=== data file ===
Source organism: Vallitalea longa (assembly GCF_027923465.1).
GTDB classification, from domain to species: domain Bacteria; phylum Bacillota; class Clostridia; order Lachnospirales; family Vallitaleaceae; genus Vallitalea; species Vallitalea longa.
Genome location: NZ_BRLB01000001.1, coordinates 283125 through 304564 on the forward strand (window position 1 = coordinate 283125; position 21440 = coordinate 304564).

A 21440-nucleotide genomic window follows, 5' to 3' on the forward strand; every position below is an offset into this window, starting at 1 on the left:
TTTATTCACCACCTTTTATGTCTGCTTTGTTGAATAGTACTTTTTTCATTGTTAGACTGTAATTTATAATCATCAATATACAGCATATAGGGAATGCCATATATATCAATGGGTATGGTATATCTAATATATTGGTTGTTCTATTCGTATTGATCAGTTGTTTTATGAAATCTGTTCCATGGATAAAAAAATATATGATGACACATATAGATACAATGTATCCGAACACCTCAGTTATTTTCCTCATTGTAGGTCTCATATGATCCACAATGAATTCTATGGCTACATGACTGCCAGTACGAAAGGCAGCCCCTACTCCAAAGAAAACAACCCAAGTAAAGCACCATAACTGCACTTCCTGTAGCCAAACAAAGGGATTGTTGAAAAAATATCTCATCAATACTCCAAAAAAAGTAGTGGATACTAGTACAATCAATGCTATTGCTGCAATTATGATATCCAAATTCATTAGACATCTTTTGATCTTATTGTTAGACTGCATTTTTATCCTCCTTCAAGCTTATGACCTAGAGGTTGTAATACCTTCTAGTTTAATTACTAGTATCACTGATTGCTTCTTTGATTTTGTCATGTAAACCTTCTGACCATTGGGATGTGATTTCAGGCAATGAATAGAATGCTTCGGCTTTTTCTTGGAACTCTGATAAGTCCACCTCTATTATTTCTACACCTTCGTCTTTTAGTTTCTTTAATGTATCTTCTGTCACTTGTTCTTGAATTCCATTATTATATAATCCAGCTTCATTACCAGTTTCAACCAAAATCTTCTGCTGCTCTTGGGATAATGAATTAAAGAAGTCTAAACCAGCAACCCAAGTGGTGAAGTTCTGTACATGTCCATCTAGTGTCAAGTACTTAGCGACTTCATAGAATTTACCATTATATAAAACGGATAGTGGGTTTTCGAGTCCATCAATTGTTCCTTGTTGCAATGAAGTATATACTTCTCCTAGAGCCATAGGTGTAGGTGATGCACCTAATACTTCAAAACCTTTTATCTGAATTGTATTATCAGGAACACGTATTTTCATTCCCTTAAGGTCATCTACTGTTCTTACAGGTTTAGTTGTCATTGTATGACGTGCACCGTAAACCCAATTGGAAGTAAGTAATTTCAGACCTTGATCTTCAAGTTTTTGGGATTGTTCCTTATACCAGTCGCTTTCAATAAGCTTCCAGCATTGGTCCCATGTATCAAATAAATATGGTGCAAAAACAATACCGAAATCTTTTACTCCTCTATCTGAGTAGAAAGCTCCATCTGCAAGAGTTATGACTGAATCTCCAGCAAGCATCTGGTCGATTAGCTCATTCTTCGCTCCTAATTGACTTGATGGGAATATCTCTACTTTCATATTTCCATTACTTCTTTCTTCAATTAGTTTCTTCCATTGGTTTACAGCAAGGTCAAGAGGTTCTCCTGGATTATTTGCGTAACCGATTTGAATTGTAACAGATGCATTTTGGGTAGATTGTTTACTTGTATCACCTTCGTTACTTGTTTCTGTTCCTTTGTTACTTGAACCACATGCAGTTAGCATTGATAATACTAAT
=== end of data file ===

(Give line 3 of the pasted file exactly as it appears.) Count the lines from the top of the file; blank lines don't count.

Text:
Genome location: NZ_BRLB01000001.1, coordinates 283125 through 304564 on the forward strand (window position 1 = coordinate 283125; position 21440 = coordinate 304564).